Since the Middle Ages, the city of Szczecin has been one of the most important and largest seaports at the Baltic Sea. In 1283, between the left bank, more developed part of the city and its right bank district, Łasztownia, it was built on the axis of the dyke leading to Damm (now the Szczecin district: Dąbie) and further to the East, a wooden bridge across the Odra river, called Long Bridge. Thanks to this investment, it was possible to transfer part of the port turnover from the city’s left bank to the right bank of the Oder. Over the next centuries, the port developed in the Oder region between the Long Bridge and the second bridge, called Kłodny. The Kłodny Bridge was a barrier preventing the passage of vessels without the consent of the port and forced to pay the appropriate port fee. Having communicated the right bank with the left bank of Szczecin, the areas on Prawobrzeże began to take over port functions to an increasing extent, and the port areas to occupy a larger and larger area. Szczecin belonged to the connection of the cities of Hanza, which undoubtedly contributed to the development of the city in the 14th and 15th centuries. During the heyday of grain trade in the 16th century, Szczecin had in the port area numerous granary buildings along the quay of the Western Oder, which had built the characteristic port cityscape.
Another important moment for the development of the port was the transition to the combination of sea transport and rail transport, in connection with the developing rail network. In 1876, the construction of a railway line to the first wharf on the right bank of the Odra River, on the island of Łasztownia (in Latin: Lastadia) began. It was the beginning of the spatial development of the port of Szczecin in the era of industrialization. The construction of a free customs area, begun in 1894, became the next stage on this road. During the World War I, the port areas did not suffer any losses, and even the construction of a bulk cargo port was started – in the current Upper Silesian Basin and the Kashubian Basin.
During the II WW, as a result of allied air raids at the then German city and port of Stettin, which were carried out several times in 1944, war damage in the port area reached 80% (documented in the inventory carried out in 1945). Despite this, reloading activity in the port of Szczecin was quickly resumed – first under Russian administration, and from 1950 by the Polish administration. In the 1960s and 1970s, there was a rapid development of infrastructure and port development.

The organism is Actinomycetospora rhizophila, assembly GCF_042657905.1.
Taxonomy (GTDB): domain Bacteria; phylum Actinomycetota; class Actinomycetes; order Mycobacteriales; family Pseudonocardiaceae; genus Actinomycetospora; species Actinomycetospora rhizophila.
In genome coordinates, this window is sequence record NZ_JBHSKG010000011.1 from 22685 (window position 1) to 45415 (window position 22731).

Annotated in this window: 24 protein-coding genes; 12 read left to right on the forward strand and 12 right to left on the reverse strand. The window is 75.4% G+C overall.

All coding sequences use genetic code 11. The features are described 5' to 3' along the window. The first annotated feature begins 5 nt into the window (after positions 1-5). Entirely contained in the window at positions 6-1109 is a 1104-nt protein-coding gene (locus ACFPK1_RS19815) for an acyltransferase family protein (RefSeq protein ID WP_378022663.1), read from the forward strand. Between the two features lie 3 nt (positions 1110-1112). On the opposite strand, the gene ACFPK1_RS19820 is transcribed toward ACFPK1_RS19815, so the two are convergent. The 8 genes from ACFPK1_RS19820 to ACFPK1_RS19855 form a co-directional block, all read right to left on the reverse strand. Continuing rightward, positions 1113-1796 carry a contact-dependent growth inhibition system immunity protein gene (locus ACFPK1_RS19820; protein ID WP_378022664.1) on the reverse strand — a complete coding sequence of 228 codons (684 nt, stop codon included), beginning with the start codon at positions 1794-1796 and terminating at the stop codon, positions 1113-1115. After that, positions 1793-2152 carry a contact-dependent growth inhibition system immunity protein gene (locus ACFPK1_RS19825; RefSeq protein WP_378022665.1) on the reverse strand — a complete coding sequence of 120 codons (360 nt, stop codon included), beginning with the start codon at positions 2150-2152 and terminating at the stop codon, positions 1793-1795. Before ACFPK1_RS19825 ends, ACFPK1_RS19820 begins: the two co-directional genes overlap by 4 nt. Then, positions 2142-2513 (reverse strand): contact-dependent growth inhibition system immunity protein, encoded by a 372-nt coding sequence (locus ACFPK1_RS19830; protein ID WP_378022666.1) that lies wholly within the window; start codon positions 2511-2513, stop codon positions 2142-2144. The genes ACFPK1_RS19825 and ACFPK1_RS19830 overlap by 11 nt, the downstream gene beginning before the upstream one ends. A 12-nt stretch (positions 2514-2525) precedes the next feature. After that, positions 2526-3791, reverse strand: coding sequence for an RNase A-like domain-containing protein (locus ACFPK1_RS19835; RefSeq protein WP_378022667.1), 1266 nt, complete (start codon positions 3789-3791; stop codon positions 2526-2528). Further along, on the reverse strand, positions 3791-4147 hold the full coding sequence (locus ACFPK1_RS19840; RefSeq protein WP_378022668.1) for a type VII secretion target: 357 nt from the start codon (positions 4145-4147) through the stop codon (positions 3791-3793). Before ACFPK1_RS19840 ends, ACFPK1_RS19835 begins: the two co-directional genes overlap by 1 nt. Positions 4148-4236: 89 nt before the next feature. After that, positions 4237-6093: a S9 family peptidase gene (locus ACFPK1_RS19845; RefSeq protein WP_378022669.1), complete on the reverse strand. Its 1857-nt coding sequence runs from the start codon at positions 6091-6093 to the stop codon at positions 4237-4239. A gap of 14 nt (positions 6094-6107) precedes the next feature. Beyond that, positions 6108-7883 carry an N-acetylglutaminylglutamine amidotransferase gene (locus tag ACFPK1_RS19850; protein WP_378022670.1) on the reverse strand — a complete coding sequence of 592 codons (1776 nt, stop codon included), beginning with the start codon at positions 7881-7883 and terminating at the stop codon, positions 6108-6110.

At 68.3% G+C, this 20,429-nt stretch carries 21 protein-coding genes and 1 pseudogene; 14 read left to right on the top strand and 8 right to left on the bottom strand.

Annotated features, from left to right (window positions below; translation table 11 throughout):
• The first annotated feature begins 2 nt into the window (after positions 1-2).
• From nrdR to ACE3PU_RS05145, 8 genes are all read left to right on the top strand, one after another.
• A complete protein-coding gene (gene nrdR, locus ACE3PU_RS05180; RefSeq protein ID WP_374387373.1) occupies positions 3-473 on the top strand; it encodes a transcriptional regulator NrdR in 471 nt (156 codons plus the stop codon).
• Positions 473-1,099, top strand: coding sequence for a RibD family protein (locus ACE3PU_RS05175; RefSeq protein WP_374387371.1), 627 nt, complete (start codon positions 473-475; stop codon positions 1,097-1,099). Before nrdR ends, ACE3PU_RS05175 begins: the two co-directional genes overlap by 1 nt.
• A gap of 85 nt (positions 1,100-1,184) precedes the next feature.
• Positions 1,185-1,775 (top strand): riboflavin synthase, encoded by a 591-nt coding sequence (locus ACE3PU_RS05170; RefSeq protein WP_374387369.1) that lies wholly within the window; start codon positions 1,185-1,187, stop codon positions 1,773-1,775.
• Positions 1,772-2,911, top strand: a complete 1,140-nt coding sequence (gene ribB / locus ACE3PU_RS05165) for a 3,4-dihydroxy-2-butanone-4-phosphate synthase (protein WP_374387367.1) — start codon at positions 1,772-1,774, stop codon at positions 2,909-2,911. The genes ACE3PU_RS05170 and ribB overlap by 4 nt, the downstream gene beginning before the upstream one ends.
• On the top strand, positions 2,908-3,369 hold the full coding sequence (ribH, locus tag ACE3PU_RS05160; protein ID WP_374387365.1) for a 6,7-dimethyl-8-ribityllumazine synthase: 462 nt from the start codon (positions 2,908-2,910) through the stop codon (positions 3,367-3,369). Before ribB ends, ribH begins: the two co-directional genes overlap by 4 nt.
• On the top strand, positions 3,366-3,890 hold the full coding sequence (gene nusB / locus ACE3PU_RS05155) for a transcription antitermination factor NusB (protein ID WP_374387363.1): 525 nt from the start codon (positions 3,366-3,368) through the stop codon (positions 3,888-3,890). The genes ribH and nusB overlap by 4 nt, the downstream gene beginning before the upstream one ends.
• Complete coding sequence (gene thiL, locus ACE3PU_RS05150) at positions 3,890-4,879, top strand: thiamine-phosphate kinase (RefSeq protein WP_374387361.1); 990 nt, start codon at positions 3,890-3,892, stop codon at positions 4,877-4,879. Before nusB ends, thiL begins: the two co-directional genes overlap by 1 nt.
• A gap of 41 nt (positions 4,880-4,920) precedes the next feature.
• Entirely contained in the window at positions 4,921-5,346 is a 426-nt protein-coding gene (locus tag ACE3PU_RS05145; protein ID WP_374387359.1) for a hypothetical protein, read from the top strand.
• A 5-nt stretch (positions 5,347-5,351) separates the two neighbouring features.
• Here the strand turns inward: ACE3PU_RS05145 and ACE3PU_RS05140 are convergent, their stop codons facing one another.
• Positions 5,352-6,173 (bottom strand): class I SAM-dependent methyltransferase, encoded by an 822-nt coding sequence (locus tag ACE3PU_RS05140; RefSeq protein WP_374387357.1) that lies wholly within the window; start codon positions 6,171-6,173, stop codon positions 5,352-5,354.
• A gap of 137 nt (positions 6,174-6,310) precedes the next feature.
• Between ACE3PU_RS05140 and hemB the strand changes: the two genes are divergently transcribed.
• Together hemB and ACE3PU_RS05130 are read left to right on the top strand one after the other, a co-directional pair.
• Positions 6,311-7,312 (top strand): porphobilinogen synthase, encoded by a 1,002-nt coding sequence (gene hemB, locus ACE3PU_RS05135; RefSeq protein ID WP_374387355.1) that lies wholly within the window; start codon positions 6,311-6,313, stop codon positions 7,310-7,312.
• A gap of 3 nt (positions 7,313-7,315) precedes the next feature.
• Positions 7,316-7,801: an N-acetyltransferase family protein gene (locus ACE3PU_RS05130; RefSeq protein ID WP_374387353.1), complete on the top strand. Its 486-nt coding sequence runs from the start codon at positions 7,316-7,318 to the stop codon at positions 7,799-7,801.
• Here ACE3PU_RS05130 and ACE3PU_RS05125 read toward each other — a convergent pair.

Characteristics of the port and modern investment tendencies
Currently, the port of Szczecin covers an area of approximately 407 ha, formally and spatially linked to the seaport in Świnoujście, covers also the Odra backwater areas, located in the middle of the city, therefore has good transport links with the city and the road and rail network system and also disposes over the land reserve for the further port development. According to the Act on Marine Areas, the seaport in Szczecin belongs to ports of fundamental importance for the national economy.
The connection of the port in Szczecin with the Baltic Sea through a waterway leading through the Szczecin Lagoon with a depth of 12.5 m, as well as the Świnoujście seaport, lying directly at the Baltic Sea coastline, as well as the geographical location of both ports, resulted in mutual synergy. These ports are economically and functionally linked together, creating a “set of ports”, which is managed by a single public utility company – the Szczecin and Świnoujście Seaports Authority. The port in Świnoujście has been expanded in recent years with a gas port as an avant-port and a gas terminal. A further expansion of the external port is planned for the container port along with the necessary accompanying infrastructure (road and rail network).
It should be emphasized that the seaports of Szczecin and Świnoujście constitute the closest and largest marine economy facilities for the western and south-western part of Poland, which brings together important industrial areas of the country. The location close to the border with Germany is of great importance for the port of Szczecin, in particular due to the proximity of the German capital Berlin, 140 km away from Szczecin connected by the Szczecin’s inland waterway with a large transhipment port on the Oder in Schwedt. Traditionally, the seaports of Szczecin and Świnoujście are transit ports of significant importance for the Czech Republic and Slovakia.